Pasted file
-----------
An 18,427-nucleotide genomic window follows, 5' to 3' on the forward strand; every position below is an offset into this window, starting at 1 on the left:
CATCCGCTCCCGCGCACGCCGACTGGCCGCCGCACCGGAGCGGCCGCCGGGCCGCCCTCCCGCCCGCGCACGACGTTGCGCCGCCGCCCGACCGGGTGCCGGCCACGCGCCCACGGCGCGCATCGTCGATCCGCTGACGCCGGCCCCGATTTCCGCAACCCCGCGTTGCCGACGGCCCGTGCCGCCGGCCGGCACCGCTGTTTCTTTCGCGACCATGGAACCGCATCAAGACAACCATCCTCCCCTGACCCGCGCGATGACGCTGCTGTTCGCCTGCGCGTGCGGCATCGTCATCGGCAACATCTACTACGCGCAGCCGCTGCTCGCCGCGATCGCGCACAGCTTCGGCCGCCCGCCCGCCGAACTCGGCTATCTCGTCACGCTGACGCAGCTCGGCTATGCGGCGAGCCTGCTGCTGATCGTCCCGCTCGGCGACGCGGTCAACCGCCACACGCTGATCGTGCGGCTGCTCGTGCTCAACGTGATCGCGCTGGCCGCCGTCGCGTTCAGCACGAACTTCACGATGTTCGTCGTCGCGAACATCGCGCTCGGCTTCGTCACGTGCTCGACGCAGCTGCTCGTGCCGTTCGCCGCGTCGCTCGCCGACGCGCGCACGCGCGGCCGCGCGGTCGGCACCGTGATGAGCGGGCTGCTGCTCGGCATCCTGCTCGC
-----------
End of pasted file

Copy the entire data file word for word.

An 18,427-nucleotide genomic window follows, 5' to 3' on the forward strand; every position below is an offset into this window, starting at 1 on the left:
CATCCGCTCCCGCGCACGCCGACTGGCCGCCGCACCGGAGCGGCCGCCGGGCCGCCCTCCCGCCCGCGCACGACGTTGCGCCGCCGCCCGACCGGGTGCCGGCCACGCGCCCACGGCGCGCATCGTCGATCCGCTGACGCCGGCCCCGATTTCCGCAACCCCGCGTTGCCGACGGCCCGTGCCGCCGGCCGGCACCGCTGTTTCTTTCGCGACCATGGAACCGCATCAAGACAACCATCCTCCCCTGACCCGCGCGATGACGCTGCTGTTCGCCTGCGCGTGCGGCATCGTCATCGGCAACATCTACTACGCGCAGCCGCTGCTCGCCGCGATCGCGCACAGCTTCGGCCGCCCGCCCGCCGAACTCGGCTATCTCGTCACGCTGACGCAGCTCGGCTATGCGGCGAGCCTGCTGCTGATCGTCCCGCTCGGCGACGCGGTCAACCGCCACACGCTGATCGTGCGGCTGCTCGTGCTCAACGTGATCGCGCTGGCCGCCGTCGCGTTCAGCACGAACTTCACGATGTTCGTCGTCGCGAACATCGCGCTCGGCTTCGTCACGTGCTCGACGCAGCTGCTCGTGCCGTTCGCCGCGTCGCTCGCCGACGCGCGCACGCGCGGCCGCGCGGTCGGCACCGTGATGAGCGGGCTGCTGCTCGGCATCCTGCTCGC